A full guide to the virtual data room pricing in 2020
How much should you pay?
There are a lot of data room vendors, and each of them sets their own prices for the service. Sometimes, the pricing for two almost identical VDRs will differ greatly, and it’s quite hard to understand the reason for that. However, sticking to the cheapest solution is also not always a good decision since the quality of software might be poor.
So, how do you understand, how much should your data room cost?
First things first, what’s your budget?
Before even diving into trying to understand the virtual data room pricing, you need to know how much money you can spend on this tool. You shouldn’t try to adjust your budget to the price tag of the vendor. Instead, look for a provider whose cost will match your capabilities. Then you will be able to sift out options that are too expensive for you, and the search will become easier.
How much can a data room cost?
The price range is really wide. You can find the solution even for $100 per month if you are fine with lesser-known and simpler providers. And there is no top limit for the data room pricing – some experienced business owners tell stories about getting invoices that are way over $100,000. Usually, such high costs are related to providers who stick to the per-page pricing. It’s a somewhat outdated approach, but let us take a look at all pricing models.
Quite numerous vendors still use this approach. Depending on the size of your project, the price for one page varies from $0.40 to $0.85. This model might be great for small companies that don’t have that many papers to work with. But if your firm is quite large and has to manage lots of documents, such a data room will cost you a lot.
Some vendors will provide customers with a certain number of user licenses for a set price. And if you need to add more team members to a VDR, you will need to pay an extra fee for each of them. The price for a user differs a lot – the costs vary between $100 and $250 for an administrative user. In our opinion, such a model is also better suited for smaller companies as you might overpay greatly if your team hosts many members.
Pay for the size of the storage
This approach, just like two previous ones, is good for teams with a limited number of relatively small papers. If you need to share large video files or images, such a pricing model will be quite expensive for you. The amount of storage VDRs offer for a set price is different. And if you exceed the limit, the vendor will charge you for each extra GB that you use. The cost of one gigabyte can reach up to $75, so that’s a rather high price.
Set monthly or yearly fees
This is the approach most trusted and well-known providers use. Often, a vendor offers several packages suited for companies of different sizes. A pricing plan provides you with a set amount of storage space and a certain number of administrative and guest user licenses. The pricing varies greatly from vendor to vendor and can reach up to $1000 per month. However, some providers try to keep their prices on an affordable level. For example, iDeals offers the cheapest plan that costs $175/month and provides you with 500MB of storage, 10 guest users, and 2 administrators.
Why do prices differ so much?
Logically, we think that the more advanced the data room is, the higher will be its cost. But in reality, it’s not the case. Some vendors have fewer features and less versatile software than iDeals mentioned above, yet their pricing is much more expensive. The price of the data room doesn’t display its quality.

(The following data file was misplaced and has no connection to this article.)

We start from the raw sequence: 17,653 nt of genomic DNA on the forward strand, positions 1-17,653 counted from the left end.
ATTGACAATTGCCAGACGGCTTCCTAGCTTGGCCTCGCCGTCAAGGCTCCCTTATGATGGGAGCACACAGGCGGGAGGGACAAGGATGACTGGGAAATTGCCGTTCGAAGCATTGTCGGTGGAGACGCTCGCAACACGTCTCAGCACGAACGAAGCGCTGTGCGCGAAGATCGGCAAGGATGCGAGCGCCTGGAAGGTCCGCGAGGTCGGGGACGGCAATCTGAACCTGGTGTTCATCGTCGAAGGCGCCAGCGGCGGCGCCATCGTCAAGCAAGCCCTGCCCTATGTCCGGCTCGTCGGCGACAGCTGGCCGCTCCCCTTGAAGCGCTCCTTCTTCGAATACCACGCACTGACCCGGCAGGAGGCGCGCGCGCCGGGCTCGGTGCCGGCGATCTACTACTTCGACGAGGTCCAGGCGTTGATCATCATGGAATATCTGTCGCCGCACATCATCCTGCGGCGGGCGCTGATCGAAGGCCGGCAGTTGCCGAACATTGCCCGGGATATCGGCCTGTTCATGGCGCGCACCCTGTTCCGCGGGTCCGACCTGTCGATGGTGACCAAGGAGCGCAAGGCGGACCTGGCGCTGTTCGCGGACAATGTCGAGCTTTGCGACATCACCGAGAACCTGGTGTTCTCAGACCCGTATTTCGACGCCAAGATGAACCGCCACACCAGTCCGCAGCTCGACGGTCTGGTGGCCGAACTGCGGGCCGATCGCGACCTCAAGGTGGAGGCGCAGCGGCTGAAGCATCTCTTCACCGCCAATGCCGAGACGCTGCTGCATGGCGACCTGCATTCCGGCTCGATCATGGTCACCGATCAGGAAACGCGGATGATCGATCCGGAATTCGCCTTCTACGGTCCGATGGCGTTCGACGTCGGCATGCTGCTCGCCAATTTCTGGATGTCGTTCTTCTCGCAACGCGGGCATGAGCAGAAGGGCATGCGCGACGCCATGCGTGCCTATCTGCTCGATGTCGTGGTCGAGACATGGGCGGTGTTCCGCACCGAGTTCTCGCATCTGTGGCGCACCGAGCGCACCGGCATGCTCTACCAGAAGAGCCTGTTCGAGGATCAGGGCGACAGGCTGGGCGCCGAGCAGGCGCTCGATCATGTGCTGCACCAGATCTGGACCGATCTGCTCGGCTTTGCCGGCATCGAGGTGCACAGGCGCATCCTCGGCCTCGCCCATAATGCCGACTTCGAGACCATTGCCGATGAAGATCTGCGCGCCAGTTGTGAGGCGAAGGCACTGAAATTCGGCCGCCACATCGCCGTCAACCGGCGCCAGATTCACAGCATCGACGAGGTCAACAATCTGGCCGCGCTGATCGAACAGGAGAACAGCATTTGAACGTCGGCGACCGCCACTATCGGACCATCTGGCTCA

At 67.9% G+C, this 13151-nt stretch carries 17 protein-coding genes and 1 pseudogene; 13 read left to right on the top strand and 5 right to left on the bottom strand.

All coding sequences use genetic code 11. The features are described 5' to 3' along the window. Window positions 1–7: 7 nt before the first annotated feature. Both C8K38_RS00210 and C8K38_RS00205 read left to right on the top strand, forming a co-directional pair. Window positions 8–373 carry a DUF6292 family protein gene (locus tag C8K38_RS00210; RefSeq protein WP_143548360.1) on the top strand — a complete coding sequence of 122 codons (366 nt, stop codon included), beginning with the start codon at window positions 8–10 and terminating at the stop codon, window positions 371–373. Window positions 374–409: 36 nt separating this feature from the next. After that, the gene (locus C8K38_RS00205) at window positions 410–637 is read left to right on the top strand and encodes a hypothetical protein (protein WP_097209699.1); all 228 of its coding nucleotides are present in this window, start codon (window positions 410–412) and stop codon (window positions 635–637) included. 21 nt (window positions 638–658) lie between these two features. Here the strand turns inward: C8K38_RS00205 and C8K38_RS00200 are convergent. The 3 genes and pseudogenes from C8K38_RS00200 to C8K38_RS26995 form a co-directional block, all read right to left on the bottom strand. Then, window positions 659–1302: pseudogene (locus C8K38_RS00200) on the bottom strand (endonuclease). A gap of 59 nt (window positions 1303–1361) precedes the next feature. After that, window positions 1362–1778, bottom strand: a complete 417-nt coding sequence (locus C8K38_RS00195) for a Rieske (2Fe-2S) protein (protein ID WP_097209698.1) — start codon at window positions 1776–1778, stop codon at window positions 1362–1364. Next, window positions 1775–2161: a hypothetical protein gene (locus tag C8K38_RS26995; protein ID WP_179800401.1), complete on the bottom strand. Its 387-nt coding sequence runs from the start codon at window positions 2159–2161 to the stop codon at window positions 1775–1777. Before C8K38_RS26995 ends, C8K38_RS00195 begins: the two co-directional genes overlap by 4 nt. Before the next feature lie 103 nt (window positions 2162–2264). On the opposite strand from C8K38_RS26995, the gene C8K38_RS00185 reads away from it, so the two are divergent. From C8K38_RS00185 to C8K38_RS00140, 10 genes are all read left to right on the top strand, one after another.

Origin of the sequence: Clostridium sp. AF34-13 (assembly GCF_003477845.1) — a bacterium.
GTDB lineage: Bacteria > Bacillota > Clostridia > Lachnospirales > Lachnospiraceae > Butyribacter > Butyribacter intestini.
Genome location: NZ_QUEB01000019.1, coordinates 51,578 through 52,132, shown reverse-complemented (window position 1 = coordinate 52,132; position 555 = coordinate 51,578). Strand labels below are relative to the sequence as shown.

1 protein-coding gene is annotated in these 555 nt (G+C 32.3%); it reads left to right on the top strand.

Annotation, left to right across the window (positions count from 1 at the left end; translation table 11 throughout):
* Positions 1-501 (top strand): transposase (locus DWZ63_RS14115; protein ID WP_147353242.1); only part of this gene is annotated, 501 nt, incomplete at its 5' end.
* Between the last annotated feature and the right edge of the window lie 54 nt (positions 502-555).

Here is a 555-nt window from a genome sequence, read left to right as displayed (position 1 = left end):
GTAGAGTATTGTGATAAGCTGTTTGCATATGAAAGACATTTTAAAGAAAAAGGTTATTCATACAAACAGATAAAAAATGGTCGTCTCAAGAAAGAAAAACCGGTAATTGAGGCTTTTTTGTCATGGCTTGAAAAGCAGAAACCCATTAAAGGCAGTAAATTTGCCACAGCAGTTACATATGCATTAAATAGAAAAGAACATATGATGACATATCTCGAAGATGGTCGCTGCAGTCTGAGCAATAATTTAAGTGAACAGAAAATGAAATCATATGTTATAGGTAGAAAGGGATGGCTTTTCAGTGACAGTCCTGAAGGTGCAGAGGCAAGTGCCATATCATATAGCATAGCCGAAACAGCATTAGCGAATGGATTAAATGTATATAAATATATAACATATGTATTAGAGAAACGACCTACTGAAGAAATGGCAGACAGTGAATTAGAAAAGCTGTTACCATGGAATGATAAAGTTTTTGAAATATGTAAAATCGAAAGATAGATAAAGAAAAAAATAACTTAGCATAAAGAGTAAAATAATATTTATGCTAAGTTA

If the provider is well-known and exists for quite a long time, its prices will likely be very high. For example, Merrill and Intralinks offer rather basic data rooms, but their service is much more expensive than the advanced software Box and iDeals offer, for example. Sticking to such providers you will pay for the name more than for the service. However, in some cases paying more for a reputable name decades-old is worth the money.
How to check out a data room before paying for it?
It’s possible to see the software in action before you spend money on it, and it’s an important thing to do. Providers offer several options:
- A free trial. Very few vendors allow customers to use the data room for free for several days. Usually, they will let you use all the features, but sometimes, the functions are limited in the trial version. It’s the best option since you get to use software by yourself.
- A free demo. This is also a good way to see the insides of a data room. The provider will show you the interface and all the features on-demand. You just need to schedule the demo – you will find this option on the website if the vendor offers such a service.
- A money-back guarantee. Well, in this case, you will have to pay to use the data room. However, you can get your money back if you dislike the software. It’s better than nothing. Yet, some vendors might become tricky once you request your money back. Sometimes, they will try to persuade you to stay, and sometimes, you will wait for the funds to arrive at your account for ages.
Before you begin choosing a data room, you need to know your financial capabilities, the number of files you will work with, and the approximate number of users. Also, it’s useful to try to predict the growth of your company to understand how quickly you will grow out of the service you initially choose. Then it will be easier for you to decide which pricing model fits you better. And once you realize it, you will quickly choose a suitable vendor.